View Full Version : Adding third speaker w/DX3065's
08-25-2001, 06:32 AM
I power my DX3065's with slightly more horsepower then thy can safely handle. So, I am thinking about adding a third speaker to use as a subwoofer of sorts. I would like to know if hooking it up before each crossover for the 3065's (+) of amps left channel to third speaker (+) and third speakers (-) to amps right channel (-) will work. The amplifiers manual gives this way of using it as an example. However, it shows it with a capacitor inline after each of the left and speakers and a coil on the middle speaker (third speaker) to work as a 6dB crossover. The only downside I can see for this type of setup is that I won't be able to protect the DX's mid/woofers (the main idea) using the either the amps HPF since this would also block the lows intended for the middle speaker or using the headunit's Frnt ch. HPF crossover freq. options. The fact that their would now be 3 drivers per channel (third driver shared by each channel) has me somewhat confused. Is there a more appropriate method avialable to me as far as adding a third speaker across both channels. I want to protect the DX's. However, I don't want to have to sacrifice the systems lower bass to do so. I have tried to lower the gain thru the headunits HPF crossover options but I am weak and cannot resist the pull of the amps raw power and excellent dynamic headroom and always find myself setting it back to 0dB. I have already had one of the 6510's stop working for me and Polk was gracious enough to replace it without hesitation. Thank You Polk. I do not want to risk damaging either of it's new replacements as I doubt the kind people (thanks Kim) over at Polk would be as understanding the second time around.
08-25-2001, 02:28 PM
So let me get this straight, you have a cross over in your deck, a cross over in your amp, and yet another BEFORE the speakers...I think it would be fair for me to guess that all these crossovers are high pass. Well, take the one in your deck, turn it off. The crossover on your amp, turn it to full pass. Where are you at now?the components have a cross over, so they are fine. Now, add your sub-woofer. You could always turn the gain down on your amp also.....
08-27-2001, 01:08 AM
Sorry for my post not being that easy to comprehend.
Let me try this again. My headunit offers HPF and LPF for both front and rear speakers as well as one to controll the HPF and/or LPF for the subwoofer. All of which offer +12dB or -12dB adjustments for gain. The amp has 2 channels and can be run in high current mode stable to 1 ohm. or in high voltage mode stable to 2 ohms. Also has built-in options of being used as a low pass 200hz to 50hz and a boost option of upto +10dB gain at 40hz. Or as a high pass 50hz to 200hz or in full pass mode. And so, bla bla bla. Anyhow, the in-line crossovers that the DX-3065's come with do not allow the user to block the lower freqs. sent to the woofer. So, in order to prevent me from possibly overpowering the woofers and damaging them it was recommended that I not only listen at lower volume levels but to block the low freqs. sent to the woofers around 90hz to 110hz. Well, that would be cutting out much of the musics ambience. My amp has tremendous dynamic headroom, so damage by overpowering them remains a concern of mine. Because the amp has only two channels, by adding speaker inbetween the left and right speakers it would be dividing the power amongst three speakers instead of the two. I am unsure if by adding a 500uF capacitor inbetween each of the mid/woofers and the amp would cause the impedance of the speakers to change. Or if using another crossover setup such as an active crossover would be better. Suggestions welcome.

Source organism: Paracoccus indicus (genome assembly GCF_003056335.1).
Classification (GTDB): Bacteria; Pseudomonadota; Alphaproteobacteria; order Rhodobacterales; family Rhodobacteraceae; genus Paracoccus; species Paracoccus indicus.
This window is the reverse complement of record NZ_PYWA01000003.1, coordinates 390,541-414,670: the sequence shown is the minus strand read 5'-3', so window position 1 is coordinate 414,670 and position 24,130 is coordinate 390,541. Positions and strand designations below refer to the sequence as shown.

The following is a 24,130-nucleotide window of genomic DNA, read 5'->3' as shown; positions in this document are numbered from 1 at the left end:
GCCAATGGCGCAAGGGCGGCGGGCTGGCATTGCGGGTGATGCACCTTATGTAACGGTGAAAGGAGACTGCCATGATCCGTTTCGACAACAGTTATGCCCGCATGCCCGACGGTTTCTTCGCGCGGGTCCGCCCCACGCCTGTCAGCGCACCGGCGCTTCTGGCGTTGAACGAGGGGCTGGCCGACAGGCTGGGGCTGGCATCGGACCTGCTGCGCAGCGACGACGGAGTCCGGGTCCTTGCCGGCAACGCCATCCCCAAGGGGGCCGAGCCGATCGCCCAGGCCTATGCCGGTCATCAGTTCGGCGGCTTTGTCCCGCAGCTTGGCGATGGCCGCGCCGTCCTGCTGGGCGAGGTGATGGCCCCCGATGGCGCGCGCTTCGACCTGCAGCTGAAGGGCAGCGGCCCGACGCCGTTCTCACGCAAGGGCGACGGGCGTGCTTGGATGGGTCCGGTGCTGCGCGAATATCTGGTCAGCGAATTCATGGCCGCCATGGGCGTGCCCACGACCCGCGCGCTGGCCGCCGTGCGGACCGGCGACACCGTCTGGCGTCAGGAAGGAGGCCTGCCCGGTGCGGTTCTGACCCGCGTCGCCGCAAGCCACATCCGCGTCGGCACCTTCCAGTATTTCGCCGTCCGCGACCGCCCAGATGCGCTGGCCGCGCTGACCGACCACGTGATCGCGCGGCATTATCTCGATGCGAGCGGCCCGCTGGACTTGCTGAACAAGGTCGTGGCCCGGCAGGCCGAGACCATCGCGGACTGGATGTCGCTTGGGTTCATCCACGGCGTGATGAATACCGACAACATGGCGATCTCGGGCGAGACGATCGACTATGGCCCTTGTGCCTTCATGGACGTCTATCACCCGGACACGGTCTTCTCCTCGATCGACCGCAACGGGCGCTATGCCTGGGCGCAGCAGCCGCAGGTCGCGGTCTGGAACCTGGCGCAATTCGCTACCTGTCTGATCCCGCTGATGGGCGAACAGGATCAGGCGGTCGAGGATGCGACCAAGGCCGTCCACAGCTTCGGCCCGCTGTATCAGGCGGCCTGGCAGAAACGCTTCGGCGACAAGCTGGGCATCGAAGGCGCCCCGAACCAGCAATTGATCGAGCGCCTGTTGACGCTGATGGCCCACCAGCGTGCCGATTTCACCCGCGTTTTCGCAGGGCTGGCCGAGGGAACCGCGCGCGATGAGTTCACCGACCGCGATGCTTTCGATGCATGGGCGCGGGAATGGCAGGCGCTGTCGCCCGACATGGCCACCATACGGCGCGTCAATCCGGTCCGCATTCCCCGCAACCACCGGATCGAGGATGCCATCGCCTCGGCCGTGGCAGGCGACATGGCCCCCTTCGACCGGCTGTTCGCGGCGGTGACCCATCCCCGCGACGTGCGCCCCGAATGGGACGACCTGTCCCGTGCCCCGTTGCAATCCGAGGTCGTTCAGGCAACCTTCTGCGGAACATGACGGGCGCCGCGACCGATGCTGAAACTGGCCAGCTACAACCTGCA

08-27-2001, 01:51 AM
turn the cross over off in your deck. if you can't, buy one that you can. turn the cross over to full range on the amp, if you can't, buy a new one. buy 2 bass blockers for your speakers. get your sub woofer and your low pass flter. They will not change your inpendnce. they will match. Now, throw this stuff together and wala. subwoofer choke 30$, bass blockers 10$ a pair. have your sub cut off at 80hz for 10 and 12's and 50hz for anything bigger. use the bass blockers to pick up were your subs left off. There. If ya can't get it working that way, goto your local mobile electronics center and have them do it. What is with the amp that has high current mode and high voltage mode?? What amp is it??
08-27-2001, 02:06 PM
That is the information that I needed to have explained to me. As far as what high current mode and high voltage mode is, it is away to supply a specific type of electrical output that may be better suited for a specific type of speaker setup. Such as if running the amp to power large 15" subs which typically can have a much higher demand for current then smaller speakers. They claim (Sony) "produces a very powerful sound". In high voltage mode the amp will send higher voltages to the speakers instead of the ability to produce higher current (amps). Sony claims that it allows the amp to produce more dynamic headroom. The amp in question is Sony's HX1002. And in high voltage mode it does have excellent dynamic headroom. 3.6dB if I've done my math right. Here's it's specs. as reported from Sony.
Imepedance 1-8 ohms (stereo)
2-8 ohms (when used as a bridging amp)
Max. outputs (HIGH CURRENT/HIGH VOLTAGE)
120/230 W x 2 (@ 4 ohms)
380/580 W (monaural) @ 4 ohms
Rated output (HIGH CURRENT/HIGH VOLTAGE)
@ 14.4 v. 50/100 W x 2 (20hz-20khz) @ 4 ohms
70/140 W x 2 (20hz-20khz) @ 2 ohms
140/280 W (monaural) 20hz-20kh @4 ohms
Current drain at rated output (HIGH VOLTAGE @4ohms) 26 amps
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